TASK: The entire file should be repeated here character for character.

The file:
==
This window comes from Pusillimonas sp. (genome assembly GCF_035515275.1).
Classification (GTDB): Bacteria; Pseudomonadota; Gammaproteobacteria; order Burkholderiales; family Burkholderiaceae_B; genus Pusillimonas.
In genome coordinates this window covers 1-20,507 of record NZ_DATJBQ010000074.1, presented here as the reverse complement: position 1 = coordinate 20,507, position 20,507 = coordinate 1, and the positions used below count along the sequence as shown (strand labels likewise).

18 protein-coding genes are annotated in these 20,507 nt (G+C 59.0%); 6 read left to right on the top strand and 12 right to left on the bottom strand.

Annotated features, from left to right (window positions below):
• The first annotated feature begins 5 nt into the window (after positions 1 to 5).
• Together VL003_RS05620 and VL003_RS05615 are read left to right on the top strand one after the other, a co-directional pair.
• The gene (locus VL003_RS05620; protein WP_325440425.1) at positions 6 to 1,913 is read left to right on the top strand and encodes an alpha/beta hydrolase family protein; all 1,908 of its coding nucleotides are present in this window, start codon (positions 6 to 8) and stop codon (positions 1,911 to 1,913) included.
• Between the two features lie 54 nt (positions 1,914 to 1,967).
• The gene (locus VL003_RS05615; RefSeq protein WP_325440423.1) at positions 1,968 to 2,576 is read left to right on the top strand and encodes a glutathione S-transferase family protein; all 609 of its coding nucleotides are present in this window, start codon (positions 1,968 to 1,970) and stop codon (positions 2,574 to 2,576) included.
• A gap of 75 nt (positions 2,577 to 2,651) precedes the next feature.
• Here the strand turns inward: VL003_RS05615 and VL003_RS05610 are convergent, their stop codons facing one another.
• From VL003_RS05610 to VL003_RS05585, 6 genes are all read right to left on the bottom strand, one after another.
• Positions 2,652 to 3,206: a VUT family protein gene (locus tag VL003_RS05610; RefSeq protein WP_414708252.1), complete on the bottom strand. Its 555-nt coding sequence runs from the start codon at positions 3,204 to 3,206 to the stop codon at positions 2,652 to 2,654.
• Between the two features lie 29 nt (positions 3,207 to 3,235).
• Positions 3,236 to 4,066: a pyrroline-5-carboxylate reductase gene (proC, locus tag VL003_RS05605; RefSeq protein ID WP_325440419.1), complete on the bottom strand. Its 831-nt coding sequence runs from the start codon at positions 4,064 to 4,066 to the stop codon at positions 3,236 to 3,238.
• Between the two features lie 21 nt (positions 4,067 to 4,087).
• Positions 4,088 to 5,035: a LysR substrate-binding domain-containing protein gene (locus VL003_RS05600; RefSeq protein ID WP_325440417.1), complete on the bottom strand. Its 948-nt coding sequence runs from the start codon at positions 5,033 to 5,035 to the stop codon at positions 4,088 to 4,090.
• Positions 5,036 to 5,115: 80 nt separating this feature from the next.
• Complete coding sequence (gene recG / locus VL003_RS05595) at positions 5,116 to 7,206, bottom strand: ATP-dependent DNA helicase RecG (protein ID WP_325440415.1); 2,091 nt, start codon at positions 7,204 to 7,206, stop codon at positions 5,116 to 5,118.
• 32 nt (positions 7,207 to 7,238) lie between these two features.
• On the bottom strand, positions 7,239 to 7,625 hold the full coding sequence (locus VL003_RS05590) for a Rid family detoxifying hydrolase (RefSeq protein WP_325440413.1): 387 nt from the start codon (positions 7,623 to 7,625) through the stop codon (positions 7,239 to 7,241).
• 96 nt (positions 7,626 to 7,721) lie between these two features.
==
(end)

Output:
This window comes from Pusillimonas sp. (genome assembly GCF_035515275.1).
Classification (GTDB): Bacteria; Pseudomonadota; Gammaproteobacteria; order Burkholderiales; family Burkholderiaceae_B; genus Pusillimonas.
In genome coordinates this window covers 1-20,507 of record NZ_DATJBQ010000074.1, presented here as the reverse complement: position 1 = coordinate 20,507, position 20,507 = coordinate 1, and the positions used below count along the sequence as shown (strand labels likewise).

18 protein-coding genes are annotated in these 20,507 nt (G+C 59.0%); 6 read left to right on the top strand and 12 right to left on the bottom strand.

Annotated features, from left to right (window positions below):
• The first annotated feature begins 5 nt into the window (after positions 1 to 5).
• Together VL003_RS05620 and VL003_RS05615 are read left to right on the top strand one after the other, a co-directional pair.
• The gene (locus VL003_RS05620; protein WP_325440425.1) at positions 6 to 1,913 is read left to right on the top strand and encodes an alpha/beta hydrolase family protein; all 1,908 of its coding nucleotides are present in this window, start codon (positions 6 to 8) and stop codon (positions 1,911 to 1,913) included.
• Between the two features lie 54 nt (positions 1,914 to 1,967).
• The gene (locus VL003_RS05615; RefSeq protein WP_325440423.1) at positions 1,968 to 2,576 is read left to right on the top strand and encodes a glutathione S-transferase family protein; all 609 of its coding nucleotides are present in this window, start codon (positions 1,968 to 1,970) and stop codon (positions 2,574 to 2,576) included.
• A gap of 75 nt (positions 2,577 to 2,651) precedes the next feature.
• Here the strand turns inward: VL003_RS05615 and VL003_RS05610 are convergent, their stop codons facing one another.
• From VL003_RS05610 to VL003_RS05585, 6 genes are all read right to left on the bottom strand, one after another.
• Positions 2,652 to 3,206: a VUT family protein gene (locus tag VL003_RS05610; RefSeq protein WP_414708252.1), complete on the bottom strand. Its 555-nt coding sequence runs from the start codon at positions 3,204 to 3,206 to the stop codon at positions 2,652 to 2,654.
• Between the two features lie 29 nt (positions 3,207 to 3,235).
• Positions 3,236 to 4,066: a pyrroline-5-carboxylate reductase gene (proC, locus tag VL003_RS05605; RefSeq protein ID WP_325440419.1), complete on the bottom strand. Its 831-nt coding sequence runs from the start codon at positions 4,064 to 4,066 to the stop codon at positions 3,236 to 3,238.
• Between the two features lie 21 nt (positions 4,067 to 4,087).
• Positions 4,088 to 5,035: a LysR substrate-binding domain-containing protein gene (locus VL003_RS05600; RefSeq protein ID WP_325440417.1), complete on the bottom strand. Its 948-nt coding sequence runs from the start codon at positions 5,033 to 5,035 to the stop codon at positions 4,088 to 4,090.
• Positions 5,036 to 5,115: 80 nt separating this feature from the next.
• Complete coding sequence (gene recG / locus VL003_RS05595) at positions 5,116 to 7,206, bottom strand: ATP-dependent DNA helicase RecG (protein ID WP_325440415.1); 2,091 nt, start codon at positions 7,204 to 7,206, stop codon at positions 5,116 to 5,118.
• 32 nt (positions 7,207 to 7,238) lie between these two features.
• On the bottom strand, positions 7,239 to 7,625 hold the full coding sequence (locus VL003_RS05590) for a Rid family detoxifying hydrolase (RefSeq protein WP_325440413.1): 387 nt from the start codon (positions 7,623 to 7,625) through the stop codon (positions 7,239 to 7,241).
• 96 nt (positions 7,626 to 7,721) lie between these two features.